Business Standard

Soft wearable health monitor developed using stretchable electronics


Press Trust of India Washington
Scientists have developed a wireless, wearable monitor using stretchable electronics that could allow long-term health monitoring without concern for skin injury or allergic reactions caused by conventional adhesive sensors.
The soft and conformable monitor can broadcast electrocardiogram (ECG), heart rate, respiratory rate and motion activity data as much as 15 metres to a portable recording device such as a smartphone or tablet computer.
The electronics are mounted on a stretchable substrate and connected to gold, skin-like electrodes through printed connectors that can stretch with the medical film in which they are embedded.
"This health monitor has a key advantage for young children who are always moving, since the soft conformal device can accommodate that activity with a gentle integration onto the skin," said Woon-Hong Yeo, an assistant professor at the Georgia Institute of Technology in the US.
"This is designed to meet the electronic health monitoring needs of people whose sensitive skin may be harmed by conventional monitors," Yeo said.
The monitor, described in the journal Advanced Science, has been studied on both animal models and humans.
The monitor uses three gold electrodes embedded in the film that also contains the electronic processing equipment.
The entire health monitor is just three inches in diameter, and a more advanced version under development will be half that size.
The wireless monitor is powered by a small rechargeable battery, but future versions may replace the battery with an external radio-frequency charging system, researchers said.
Because the device conforms to the skin, it avoids signal issues that can be created by the motion of the typical metal-gel electrodes across the skin.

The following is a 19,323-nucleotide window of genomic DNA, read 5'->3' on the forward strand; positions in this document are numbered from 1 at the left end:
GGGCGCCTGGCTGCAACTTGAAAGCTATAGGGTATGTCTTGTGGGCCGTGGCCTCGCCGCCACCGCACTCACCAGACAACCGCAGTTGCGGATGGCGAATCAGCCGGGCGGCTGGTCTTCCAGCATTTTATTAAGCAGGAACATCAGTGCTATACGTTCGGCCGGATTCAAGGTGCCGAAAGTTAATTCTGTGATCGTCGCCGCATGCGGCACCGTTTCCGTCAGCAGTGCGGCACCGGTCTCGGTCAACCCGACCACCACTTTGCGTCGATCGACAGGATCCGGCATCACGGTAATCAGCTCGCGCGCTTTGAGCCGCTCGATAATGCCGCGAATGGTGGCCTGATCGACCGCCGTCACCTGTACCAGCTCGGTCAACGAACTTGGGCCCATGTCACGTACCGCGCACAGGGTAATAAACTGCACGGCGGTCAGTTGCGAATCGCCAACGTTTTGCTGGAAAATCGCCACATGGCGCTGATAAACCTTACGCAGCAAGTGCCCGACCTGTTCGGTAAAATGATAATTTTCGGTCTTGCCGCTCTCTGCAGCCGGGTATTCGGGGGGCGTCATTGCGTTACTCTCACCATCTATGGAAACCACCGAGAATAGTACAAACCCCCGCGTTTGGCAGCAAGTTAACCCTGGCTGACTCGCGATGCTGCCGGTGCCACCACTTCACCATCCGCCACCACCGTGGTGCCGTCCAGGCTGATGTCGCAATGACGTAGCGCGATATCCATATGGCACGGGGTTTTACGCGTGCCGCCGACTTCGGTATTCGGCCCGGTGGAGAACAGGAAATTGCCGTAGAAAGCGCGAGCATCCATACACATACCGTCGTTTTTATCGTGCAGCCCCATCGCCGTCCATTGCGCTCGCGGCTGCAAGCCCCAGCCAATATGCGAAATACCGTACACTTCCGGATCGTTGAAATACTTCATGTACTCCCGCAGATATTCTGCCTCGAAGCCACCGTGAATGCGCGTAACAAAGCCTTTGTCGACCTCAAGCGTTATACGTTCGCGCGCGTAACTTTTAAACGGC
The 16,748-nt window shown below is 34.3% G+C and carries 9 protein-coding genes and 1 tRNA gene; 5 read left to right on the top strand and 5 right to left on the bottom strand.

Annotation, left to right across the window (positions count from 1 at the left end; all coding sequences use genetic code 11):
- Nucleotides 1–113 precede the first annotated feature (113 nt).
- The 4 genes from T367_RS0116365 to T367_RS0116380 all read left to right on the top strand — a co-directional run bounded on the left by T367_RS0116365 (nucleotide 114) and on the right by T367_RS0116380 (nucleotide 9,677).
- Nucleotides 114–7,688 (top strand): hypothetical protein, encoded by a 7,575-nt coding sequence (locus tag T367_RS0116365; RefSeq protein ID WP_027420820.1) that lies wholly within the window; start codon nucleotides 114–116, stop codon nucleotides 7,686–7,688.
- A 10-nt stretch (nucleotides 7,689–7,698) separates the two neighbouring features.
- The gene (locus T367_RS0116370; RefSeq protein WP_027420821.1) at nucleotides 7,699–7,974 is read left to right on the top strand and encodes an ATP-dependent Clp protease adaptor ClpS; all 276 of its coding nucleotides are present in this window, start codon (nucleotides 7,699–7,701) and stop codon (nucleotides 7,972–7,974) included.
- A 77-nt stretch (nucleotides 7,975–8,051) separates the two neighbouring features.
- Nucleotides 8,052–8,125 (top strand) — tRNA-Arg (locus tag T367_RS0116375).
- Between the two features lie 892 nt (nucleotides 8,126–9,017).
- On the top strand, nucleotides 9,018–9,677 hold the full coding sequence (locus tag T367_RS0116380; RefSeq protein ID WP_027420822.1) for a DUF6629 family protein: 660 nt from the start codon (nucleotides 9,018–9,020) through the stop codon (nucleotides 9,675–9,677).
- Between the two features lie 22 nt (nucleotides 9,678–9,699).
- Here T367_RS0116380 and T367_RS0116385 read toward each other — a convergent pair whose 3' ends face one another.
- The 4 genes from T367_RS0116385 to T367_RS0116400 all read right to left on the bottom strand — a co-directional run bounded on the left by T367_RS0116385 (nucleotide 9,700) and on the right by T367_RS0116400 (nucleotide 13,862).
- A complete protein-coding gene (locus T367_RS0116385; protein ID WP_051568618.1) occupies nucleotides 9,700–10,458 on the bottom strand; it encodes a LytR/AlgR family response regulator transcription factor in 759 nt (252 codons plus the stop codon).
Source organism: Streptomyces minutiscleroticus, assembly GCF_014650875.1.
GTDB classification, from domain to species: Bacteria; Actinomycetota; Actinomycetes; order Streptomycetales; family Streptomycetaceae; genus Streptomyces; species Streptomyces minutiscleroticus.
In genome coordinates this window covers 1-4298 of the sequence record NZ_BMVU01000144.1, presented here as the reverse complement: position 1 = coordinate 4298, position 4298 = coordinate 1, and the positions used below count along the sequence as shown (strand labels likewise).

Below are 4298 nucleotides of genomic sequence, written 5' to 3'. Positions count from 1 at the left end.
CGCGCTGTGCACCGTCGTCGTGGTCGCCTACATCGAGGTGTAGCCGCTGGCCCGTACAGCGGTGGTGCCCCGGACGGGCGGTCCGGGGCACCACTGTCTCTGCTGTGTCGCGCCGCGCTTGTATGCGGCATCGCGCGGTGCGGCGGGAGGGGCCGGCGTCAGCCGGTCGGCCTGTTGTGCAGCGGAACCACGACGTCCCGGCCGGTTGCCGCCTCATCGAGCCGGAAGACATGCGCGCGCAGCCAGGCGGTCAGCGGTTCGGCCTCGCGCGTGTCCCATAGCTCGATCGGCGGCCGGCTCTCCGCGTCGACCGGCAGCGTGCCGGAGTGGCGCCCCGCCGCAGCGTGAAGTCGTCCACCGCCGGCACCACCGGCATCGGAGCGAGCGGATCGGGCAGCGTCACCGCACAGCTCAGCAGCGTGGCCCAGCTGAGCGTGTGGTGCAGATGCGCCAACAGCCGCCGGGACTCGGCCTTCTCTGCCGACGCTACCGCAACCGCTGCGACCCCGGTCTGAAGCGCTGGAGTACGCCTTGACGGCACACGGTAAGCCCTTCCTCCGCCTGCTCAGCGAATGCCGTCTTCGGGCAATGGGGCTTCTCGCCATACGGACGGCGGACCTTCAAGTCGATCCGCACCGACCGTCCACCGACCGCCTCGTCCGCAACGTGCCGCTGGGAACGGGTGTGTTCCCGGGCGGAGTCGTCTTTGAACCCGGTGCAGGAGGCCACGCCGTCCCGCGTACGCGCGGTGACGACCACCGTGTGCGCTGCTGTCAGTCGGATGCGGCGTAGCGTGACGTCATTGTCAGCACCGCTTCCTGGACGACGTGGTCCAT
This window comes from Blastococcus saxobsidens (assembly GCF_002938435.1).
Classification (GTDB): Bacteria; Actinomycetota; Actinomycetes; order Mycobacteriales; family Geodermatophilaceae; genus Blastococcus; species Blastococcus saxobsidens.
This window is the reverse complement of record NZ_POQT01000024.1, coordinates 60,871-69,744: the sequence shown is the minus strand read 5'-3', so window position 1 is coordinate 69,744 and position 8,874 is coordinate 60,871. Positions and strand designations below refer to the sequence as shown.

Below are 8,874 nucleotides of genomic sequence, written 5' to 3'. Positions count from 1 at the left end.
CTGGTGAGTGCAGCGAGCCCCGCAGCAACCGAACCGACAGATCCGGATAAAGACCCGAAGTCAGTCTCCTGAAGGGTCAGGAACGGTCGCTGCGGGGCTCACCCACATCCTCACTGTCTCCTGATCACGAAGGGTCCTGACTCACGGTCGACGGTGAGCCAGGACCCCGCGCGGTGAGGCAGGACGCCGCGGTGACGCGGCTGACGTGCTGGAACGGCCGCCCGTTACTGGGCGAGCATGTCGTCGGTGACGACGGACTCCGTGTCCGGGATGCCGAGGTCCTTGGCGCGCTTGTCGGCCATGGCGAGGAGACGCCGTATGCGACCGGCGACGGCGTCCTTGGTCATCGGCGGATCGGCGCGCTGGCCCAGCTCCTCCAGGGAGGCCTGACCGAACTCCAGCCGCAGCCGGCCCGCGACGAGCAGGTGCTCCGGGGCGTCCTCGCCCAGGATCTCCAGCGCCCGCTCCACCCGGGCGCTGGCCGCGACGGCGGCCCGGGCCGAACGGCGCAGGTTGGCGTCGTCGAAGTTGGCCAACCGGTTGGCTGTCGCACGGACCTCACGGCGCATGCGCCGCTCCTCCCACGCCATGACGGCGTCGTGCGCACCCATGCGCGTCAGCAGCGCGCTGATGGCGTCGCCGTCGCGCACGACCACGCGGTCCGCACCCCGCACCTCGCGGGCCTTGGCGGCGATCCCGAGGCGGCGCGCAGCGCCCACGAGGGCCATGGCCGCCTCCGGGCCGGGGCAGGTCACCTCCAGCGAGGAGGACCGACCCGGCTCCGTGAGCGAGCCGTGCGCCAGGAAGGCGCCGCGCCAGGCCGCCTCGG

The device can even obtain accurate signals from a person who is walking, running or climbing stairs.
"When you put a conventional electrode on the chest, movement from sitting up or walking creates motion artifacts that are challenging to separate from the signals you want to measure," Yeo said.
"Because our device is soft and conformal, it moves with the skin and provides information that cannot be seen with the motion artifacts of conventional sensors," he said.
Continuous evaluation with a wireless health monitor could improve the assessment of children and help clinicians identify trends earlier, potentially facilitating intervention before a condition progresses, said Kevin Maher, a pediatric cardiologist at Children's Healthcare of Atlanta, US.
"The generation of continuous data from the respiratory and cardiovascular systems could allow for the application of advanced diagnostics to detect changes in clinical status, response to therapies and implementation of early intervention," Maher said.
"A device to literally follow every breath a child takes could allow for early recognition and intervention prior to a more severe presentation of a disease," he said.
Used in the home, a wearable monitor might detect changes that might not otherwise be apparent, he said.
In clinical settings, the wireless device could allow children to feel less "tethered" to equipment.
"I see this device as a significant change in pediatric health care," Maher added.

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First Published: Jul 31 2019 | 3:21 PM IST

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